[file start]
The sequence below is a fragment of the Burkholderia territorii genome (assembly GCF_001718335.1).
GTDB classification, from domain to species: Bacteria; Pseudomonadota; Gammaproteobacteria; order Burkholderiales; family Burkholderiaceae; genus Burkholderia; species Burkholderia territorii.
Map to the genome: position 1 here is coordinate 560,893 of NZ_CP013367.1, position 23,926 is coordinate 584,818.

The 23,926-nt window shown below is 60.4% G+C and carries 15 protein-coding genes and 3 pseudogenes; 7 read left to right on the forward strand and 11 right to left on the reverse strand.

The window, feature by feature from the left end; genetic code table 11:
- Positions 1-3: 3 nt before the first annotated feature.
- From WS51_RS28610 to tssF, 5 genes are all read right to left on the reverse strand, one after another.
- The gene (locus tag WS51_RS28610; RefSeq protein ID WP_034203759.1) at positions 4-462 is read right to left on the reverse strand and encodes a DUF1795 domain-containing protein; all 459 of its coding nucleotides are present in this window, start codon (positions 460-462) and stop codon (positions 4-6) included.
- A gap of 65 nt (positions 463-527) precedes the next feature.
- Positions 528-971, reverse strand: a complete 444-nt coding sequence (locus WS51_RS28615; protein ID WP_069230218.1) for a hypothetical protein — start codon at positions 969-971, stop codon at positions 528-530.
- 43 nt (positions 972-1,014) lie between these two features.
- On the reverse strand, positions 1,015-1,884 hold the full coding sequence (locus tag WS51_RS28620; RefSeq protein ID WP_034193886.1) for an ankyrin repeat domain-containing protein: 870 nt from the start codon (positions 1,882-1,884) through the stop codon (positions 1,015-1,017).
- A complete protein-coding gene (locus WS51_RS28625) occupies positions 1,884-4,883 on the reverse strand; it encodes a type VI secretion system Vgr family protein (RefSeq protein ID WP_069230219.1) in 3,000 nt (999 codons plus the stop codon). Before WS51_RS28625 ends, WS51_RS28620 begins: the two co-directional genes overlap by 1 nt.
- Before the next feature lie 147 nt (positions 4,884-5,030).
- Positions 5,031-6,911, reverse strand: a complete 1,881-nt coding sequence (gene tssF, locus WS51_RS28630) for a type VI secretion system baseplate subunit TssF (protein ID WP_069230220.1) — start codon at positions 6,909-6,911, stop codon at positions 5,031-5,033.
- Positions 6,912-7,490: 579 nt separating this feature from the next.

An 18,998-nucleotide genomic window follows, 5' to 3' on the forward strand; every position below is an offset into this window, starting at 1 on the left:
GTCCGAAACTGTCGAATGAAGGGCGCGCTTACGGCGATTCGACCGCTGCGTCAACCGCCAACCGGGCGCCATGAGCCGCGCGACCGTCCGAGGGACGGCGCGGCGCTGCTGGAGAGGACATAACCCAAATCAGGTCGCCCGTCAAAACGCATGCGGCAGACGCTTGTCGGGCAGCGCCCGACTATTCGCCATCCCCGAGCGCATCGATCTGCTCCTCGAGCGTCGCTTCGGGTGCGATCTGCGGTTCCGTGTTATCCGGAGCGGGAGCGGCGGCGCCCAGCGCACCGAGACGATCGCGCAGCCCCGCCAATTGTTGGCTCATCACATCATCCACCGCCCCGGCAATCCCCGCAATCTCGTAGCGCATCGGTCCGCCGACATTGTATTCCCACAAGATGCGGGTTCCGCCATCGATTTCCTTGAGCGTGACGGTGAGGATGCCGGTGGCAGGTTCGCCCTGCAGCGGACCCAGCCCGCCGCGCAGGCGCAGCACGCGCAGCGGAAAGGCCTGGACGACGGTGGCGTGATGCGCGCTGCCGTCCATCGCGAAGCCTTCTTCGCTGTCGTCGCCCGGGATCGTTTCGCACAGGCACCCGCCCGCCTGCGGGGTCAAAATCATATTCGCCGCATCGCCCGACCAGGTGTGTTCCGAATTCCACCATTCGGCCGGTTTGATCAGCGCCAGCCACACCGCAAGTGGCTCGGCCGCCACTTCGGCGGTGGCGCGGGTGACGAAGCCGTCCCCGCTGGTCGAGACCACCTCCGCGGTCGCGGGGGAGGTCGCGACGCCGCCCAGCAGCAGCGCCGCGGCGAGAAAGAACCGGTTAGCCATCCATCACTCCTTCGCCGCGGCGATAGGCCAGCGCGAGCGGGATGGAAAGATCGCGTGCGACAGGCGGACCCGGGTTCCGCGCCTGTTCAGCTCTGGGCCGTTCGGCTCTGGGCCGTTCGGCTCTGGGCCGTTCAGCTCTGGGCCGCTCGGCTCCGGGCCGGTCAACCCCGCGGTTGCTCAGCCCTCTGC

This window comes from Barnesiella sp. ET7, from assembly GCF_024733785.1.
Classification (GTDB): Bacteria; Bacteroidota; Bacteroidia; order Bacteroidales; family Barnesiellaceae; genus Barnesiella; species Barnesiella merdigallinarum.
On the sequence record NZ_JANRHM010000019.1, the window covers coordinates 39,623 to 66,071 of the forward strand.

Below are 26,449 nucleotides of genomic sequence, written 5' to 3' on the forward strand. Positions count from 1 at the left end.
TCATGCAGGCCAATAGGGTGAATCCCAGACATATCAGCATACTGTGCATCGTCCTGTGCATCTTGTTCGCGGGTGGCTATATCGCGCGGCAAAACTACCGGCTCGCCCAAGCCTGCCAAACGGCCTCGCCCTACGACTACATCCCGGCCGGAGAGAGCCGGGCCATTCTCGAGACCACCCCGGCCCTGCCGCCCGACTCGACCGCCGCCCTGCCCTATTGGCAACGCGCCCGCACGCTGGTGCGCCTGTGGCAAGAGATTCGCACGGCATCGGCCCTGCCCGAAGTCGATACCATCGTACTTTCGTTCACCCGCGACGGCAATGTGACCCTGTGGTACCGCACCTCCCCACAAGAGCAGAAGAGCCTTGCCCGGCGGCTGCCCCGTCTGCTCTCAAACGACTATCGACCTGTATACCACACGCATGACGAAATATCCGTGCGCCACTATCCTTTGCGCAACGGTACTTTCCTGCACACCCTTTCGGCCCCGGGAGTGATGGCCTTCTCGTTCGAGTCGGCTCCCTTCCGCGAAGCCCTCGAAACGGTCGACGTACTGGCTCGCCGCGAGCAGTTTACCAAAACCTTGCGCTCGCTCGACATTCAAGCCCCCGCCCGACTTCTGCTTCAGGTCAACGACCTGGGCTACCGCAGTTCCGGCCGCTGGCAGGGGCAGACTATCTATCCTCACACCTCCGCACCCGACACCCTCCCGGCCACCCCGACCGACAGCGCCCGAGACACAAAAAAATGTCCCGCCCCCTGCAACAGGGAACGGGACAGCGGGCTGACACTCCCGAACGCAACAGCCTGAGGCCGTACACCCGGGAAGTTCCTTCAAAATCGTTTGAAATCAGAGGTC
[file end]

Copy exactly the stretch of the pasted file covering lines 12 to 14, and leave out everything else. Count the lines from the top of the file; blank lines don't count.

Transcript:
- On the reverse strand, positions 1,015-1,884 hold the full coding sequence (locus tag WS51_RS28620; RefSeq protein ID WP_034193886.1) for an ankyrin repeat domain-containing protein: 870 nt from the start codon (positions 1,882-1,884) through the stop codon (positions 1,015-1,017).
- A complete protein-coding gene (locus WS51_RS28625) occupies positions 1,884-4,883 on the reverse strand; it encodes a type VI secretion system Vgr family protein (RefSeq protein ID WP_069230219.1) in 3,000 nt (999 codons plus the stop codon). Before WS51_RS28625 ends, WS51_RS28620 begins: the two co-directional genes overlap by 1 nt.
- Before the next feature lie 147 nt (positions 4,884-5,030).